The ‘trail’ races are subdivided into ‘short’, being to the layperson not particularly short at around marathon distance, but considerably shorter than the ‘long’, which is generally twice the distance of the ‘short’. Both ‘trail’ races are run in mountains, and both feature elevation gains to parallel that of the ‘vertical’ race were that race elongated in a commensurate fashion.

Another way in which Innsbruck differed from Chiang Mai was in the use of what were effectively two host towns / cities: Innsbruck for the ‘classic’ mountain race in its entirety and the start of the ‘short’ trail and finish of the ‘long’ trail, and Neustift-im-Stubaital for the ‘vertical’ race and the opposite of the two ‘trail’ races that I mentioned before. (I was trying to save words there by not going overboard with re-explaining the mirrored effects of the ‘trail’ races but I realize I have used pretty much the same amount of words again explaining the latter bit…and now this bit in brackets, anyway I hope it makes sense).

This was a novel idea from the organizers, but for spectators and athletes especially it proved somewhat, well, complicated. Teams were stretched far and wide, dotted about in random villages along the route between the host city and the end-of-valley town in some realization of a high school foreign exchange trip. As such the very raison d’etre of the Championship, the conjoined bonhomie of shared sporting hardship, was somewhat lost, only fleetingly summoned in cramped ‘call’ tents and on angst-ridden start lines. 

Philly Williams in the vertical switchbacks. (Photo: George Foster)
Kenyan Patrick Kipngeno wins the vertical! (Photo: George Foster)

WMTRC ‘Vertical’ and ‘Short’ Trail Races in Innsbruck

A reassuring normality was resumed in the opening race of the Championships as Uganda and Kenya dominated the seven kilometers and 1020 meters of the ‘vertical’…in the men’s race at least. Local, as in ‘she’s from Austria’, Andrea Mayr caused the throwing of a few Tirolerhuts (that’s a traditional alpine hat) into the air with her besting of Kenyan Philaries Jeruto Kisang and US mountain prodigy Grayson Murphy into second and third. 

The route itself was beautiful, winding its way through forested mountain sides on steep singletrack to an eye-popping wall of grass leading the final two hundred vertical meters to the tape. Spare a thought for the poor Spanish lad who broke his collarbone tumbling in the first few strides after the gun and will just have to take my word for it when imagining the course. 

Judith Wyder and Clementine Geoffray battling through the short trail. (Photo: George Foster)
American Max King running the 45km short trail. (Photo: George Foster)
Zaid Ait Malik from Spain on the short trail.(Photo: George Foster)

If most spectators were anything like me then they must have barely slept a wink in anticipation of the following day’s racing, the unofficial showpiece event of the WMTRC, the ‘short’ trail. I tell a lie, I must have slept a wink, or maybe even two, as I distinctly remember being rudely awoken in my AirBnB-cum-Ronald-McDonald-home-farm-experience by the braying of cattle being rustled from their slumber for an early morning milking. Suitably refreshed after my dawn alarm, I joined the Irish and Swiss team staff at the Kreuzjoch aid station to await the runners, 36 kilometers into their 45km race. Having been aroused before even the sun could be bothered getting up, I arrived unfashionably early so spent a happy couple of hours picking my way along the dizzying trails in a stunning landscape, tracing a line to a vantage point above the final, thrilling descent to take photos of the onrushing demi-gods.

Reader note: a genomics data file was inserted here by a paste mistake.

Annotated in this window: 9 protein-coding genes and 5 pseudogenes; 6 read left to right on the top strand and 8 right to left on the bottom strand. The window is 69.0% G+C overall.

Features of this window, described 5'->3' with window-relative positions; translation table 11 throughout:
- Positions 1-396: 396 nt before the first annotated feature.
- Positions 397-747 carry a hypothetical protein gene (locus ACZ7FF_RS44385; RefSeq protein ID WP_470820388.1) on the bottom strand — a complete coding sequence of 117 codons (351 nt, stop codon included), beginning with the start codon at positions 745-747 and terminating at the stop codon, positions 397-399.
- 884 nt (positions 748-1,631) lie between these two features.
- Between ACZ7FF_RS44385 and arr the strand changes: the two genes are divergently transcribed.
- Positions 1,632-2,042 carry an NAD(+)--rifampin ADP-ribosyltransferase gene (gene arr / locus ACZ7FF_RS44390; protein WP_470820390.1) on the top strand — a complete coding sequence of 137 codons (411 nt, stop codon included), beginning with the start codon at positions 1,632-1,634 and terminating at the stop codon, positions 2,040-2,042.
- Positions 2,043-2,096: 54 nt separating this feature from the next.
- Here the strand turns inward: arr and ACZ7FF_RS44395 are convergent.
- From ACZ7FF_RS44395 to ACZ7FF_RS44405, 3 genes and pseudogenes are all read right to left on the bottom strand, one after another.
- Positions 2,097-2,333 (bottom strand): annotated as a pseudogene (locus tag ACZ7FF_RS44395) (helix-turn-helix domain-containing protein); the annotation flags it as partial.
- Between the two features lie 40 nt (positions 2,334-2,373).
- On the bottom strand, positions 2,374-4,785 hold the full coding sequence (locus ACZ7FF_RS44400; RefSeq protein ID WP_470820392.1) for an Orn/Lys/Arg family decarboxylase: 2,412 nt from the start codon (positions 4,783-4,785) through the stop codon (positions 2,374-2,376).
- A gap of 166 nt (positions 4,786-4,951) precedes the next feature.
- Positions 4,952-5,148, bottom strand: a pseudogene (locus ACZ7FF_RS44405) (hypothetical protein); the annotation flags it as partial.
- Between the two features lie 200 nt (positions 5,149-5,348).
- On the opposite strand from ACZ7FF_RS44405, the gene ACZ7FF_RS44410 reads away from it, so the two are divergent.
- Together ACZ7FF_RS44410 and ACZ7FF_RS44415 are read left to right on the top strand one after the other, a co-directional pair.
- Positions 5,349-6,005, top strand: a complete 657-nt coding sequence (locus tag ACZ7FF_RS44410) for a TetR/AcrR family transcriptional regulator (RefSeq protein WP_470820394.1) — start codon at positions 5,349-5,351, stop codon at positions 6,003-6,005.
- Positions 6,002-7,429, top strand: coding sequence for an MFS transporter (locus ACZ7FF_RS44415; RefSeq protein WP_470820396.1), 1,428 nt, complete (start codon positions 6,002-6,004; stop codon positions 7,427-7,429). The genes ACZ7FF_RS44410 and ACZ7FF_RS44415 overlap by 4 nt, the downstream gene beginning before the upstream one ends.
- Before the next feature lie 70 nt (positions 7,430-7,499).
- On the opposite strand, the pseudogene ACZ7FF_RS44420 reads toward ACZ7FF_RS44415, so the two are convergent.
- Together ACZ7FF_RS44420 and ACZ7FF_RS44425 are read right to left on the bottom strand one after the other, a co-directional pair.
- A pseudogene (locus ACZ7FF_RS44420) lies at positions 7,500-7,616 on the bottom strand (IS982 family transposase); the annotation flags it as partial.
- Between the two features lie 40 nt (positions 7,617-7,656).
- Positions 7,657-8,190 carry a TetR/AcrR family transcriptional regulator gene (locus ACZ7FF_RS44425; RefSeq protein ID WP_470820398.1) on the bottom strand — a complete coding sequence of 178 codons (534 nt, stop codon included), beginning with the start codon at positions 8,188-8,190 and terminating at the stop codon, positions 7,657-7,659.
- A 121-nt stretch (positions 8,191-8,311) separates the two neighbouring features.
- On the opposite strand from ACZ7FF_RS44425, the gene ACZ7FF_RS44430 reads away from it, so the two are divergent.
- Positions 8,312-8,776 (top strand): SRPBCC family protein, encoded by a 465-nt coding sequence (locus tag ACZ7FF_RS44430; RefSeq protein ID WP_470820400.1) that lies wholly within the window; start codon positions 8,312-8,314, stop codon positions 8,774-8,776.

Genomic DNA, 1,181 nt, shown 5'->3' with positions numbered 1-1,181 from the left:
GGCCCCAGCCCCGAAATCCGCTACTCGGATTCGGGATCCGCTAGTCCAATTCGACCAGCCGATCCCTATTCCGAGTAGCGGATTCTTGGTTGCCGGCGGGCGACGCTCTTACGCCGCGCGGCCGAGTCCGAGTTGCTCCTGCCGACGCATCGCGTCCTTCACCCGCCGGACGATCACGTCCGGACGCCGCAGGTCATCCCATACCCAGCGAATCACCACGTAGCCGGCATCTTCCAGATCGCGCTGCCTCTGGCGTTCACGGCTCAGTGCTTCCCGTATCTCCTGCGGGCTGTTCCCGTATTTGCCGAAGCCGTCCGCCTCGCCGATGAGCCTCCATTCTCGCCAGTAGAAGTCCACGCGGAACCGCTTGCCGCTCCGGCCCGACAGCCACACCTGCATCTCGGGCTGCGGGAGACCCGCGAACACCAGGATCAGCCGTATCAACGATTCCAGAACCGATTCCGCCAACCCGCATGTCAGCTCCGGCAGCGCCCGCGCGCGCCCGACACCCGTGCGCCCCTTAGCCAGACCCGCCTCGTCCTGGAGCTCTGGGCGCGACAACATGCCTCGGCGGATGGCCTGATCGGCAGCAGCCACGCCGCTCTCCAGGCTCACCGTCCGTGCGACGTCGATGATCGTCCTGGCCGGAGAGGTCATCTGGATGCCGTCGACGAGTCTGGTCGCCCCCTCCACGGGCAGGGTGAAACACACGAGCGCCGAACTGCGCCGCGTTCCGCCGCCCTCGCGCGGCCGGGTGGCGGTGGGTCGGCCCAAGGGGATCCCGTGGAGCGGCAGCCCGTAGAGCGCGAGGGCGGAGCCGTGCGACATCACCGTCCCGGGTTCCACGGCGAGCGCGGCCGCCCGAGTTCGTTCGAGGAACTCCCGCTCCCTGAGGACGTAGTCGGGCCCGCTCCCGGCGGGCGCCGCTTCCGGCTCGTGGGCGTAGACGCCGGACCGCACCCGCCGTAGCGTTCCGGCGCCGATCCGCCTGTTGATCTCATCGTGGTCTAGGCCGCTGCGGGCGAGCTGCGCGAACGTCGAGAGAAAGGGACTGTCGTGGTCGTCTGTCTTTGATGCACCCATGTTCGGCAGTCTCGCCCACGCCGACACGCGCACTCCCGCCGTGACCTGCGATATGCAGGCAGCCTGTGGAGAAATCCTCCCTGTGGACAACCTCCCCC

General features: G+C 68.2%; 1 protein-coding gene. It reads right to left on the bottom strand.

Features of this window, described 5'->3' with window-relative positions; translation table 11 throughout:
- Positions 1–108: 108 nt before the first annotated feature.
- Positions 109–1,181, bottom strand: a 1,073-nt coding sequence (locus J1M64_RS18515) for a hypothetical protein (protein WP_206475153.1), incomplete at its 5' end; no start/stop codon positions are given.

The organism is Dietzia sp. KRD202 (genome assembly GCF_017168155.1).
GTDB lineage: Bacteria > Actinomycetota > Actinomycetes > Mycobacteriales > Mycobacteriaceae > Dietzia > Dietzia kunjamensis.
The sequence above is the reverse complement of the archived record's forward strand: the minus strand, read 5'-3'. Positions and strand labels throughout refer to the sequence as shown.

I waited. 

And I waited some more.

The arrival of the vanguard of runners was heralded by the exclusively German cries of hopp hopp! Around the corner and perfectly silhouetted against the alpine backdrop, came our hero, and defending World Champion, Stian Angermund. I raised my camera to a hopeful eye, aware that only a miracle could allow me to capture this image in a way worthy of even a semblance of its majesty, when up popped, no more than a pace behind the Norwegian and royally ruining the next front cover of Runner’s World, three blundering, sweating spectators all ignorant to my desperate implorations to ‘get out of the b*stard way!’

In their defense, seeing some of the best runners on the planet up close and personal is like being drunk at the fairground bumper cars; things are happening all around you, it’s fun, you’re aware that there are people there and that there is excitement, mainly from the flashing lights and ambient techno soundtrack, and you have the means to elucidate some thoughts, yet on a surface level you have absolutely no idea how profound the effect is on you. 

The routes, to the immeasurable credit of the organizing committee, were made for spectating. Ample recourse could be made to the use of cable cars, which service the mountains to transport you a vertical kilometer into the sky and plonk you down for a grandstand view of the likes of Judith Wyder and Emelie Forsberg battling it out for supremacy on graveled passes. Such is the infrastructure, especially when combined with the event’s spectator shuttle service, that fans were able to visit multiple parts of the course within the same race, leapfrogging their favorites and no doubt causing a few scratchings of heads and hallucinogenic exhortations of was zum Teufel? (German language long-hand for ‘WTF’) from those racing.